Did it really ‘read’ the roughly 50 blog posts on my website and tune the writing style to mimic my own voice? It is hard to tell how the text was created or what sources were used, but for a software program to respond on a random topic in a matter of seconds and create a 5 paragraph ‘blog’ in a casual tone that resembles my own writing style in a reasonable approximation, it is hard not to be impressed. And this is just the first glimpse of what this technology can do.

What does this mean for students, professionals, lawyers, writers or journalists? Could any student have a machine write a paper on any topic in seconds? The answer to this one is yes. And more importantly, will a high school teacher or university professor be able to tell the difference when grading the papers? Perhaps the professor could tell some of the time, but what about a hybrid approach where the student has the AI write a first draft then cleans up the text and makes final edits? Is this an ethical approach to writing a term paper? How is something plagiarized if a machine wrote it and nothing was copied? This clearly enters a gray area of what is an acceptable submission as a student’s own work.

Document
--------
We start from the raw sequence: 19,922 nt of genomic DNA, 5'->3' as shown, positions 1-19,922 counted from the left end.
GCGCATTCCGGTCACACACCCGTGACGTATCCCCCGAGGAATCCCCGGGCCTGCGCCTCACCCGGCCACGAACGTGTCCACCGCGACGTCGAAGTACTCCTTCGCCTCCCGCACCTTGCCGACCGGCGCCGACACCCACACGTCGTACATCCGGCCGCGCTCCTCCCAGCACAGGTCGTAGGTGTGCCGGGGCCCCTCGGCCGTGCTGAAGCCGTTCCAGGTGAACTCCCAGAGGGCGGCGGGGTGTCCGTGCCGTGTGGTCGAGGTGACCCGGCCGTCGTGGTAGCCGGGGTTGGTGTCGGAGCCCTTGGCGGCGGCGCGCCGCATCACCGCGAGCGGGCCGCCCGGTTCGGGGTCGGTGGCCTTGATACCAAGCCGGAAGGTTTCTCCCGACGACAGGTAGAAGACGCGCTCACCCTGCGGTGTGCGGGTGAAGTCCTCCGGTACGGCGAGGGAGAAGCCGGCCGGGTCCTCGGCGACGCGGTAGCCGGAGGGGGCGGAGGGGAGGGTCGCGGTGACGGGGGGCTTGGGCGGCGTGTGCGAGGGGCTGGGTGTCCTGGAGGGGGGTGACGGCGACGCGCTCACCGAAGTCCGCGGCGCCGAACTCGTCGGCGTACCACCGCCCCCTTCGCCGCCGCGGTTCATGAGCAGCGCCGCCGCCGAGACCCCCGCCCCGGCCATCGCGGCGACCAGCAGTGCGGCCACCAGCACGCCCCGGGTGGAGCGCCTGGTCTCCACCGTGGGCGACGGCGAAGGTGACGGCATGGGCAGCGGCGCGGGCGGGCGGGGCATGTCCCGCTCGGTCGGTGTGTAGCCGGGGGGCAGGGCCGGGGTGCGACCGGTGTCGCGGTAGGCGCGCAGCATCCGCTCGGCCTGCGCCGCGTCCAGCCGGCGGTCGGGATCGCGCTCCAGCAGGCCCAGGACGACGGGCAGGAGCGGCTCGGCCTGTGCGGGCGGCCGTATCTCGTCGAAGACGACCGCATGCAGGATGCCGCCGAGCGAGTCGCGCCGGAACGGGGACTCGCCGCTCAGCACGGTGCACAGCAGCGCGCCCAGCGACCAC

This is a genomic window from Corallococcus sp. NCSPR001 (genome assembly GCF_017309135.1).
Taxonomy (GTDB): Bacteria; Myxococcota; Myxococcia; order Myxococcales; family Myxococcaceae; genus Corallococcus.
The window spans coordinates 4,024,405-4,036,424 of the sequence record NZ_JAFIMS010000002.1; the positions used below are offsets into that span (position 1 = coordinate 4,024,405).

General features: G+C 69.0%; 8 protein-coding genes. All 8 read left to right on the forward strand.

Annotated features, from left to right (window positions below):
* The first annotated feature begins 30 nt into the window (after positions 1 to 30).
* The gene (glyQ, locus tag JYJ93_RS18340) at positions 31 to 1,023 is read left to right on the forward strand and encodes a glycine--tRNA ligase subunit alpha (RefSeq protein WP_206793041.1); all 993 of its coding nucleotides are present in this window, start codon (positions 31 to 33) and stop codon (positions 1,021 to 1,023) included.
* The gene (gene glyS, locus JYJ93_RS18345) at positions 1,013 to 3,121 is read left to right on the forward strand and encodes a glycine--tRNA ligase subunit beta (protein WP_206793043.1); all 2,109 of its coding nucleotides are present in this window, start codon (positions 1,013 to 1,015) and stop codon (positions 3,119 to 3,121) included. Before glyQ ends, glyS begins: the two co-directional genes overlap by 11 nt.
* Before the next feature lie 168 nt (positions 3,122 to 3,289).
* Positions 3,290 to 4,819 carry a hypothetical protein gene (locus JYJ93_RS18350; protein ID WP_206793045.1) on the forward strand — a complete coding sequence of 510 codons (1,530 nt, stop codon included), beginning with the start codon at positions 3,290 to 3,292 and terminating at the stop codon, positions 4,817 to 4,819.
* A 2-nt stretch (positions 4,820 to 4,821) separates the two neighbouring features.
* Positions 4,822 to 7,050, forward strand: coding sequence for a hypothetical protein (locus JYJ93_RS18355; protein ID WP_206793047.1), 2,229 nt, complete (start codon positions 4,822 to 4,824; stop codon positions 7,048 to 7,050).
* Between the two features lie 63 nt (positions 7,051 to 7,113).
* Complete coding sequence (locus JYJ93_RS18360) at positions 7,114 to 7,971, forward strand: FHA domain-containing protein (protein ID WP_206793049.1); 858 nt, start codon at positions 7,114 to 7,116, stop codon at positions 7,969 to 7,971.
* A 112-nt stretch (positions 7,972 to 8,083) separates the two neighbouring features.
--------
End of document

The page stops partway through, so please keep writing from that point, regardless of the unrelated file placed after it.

One could argue this technology is simply a new tool just like when math students moved from manual pencil calculations and slide-rules to electronic pocket calculators for solving math problems. What was once a revolutionary technology is now a simple feature included on any smartphone. On the other hand, solving a square root or simple geometric function is much different than generating an entire term paper. The math student still needs to understand the fundamental concepts to know what to input to get the right answer, while the AI generated term paper could likely fool many professors as an authentic piece of student work.

I can imagine dozens of uses for this type of technology as it is further refined. An AI could draft responses to emails and then I could quickly look them over myself to control for accuracy before a reply is sent. It might not be there yet, but with further refinement it will certainly achieve this capability in the next few years. Taking it one step further, it will likely develop to the point where an AI program could automatically reply and manage my email inbox entirely without my input required at all. Will email eventually become a world of AI Chatbots sending emails back and forth to each other?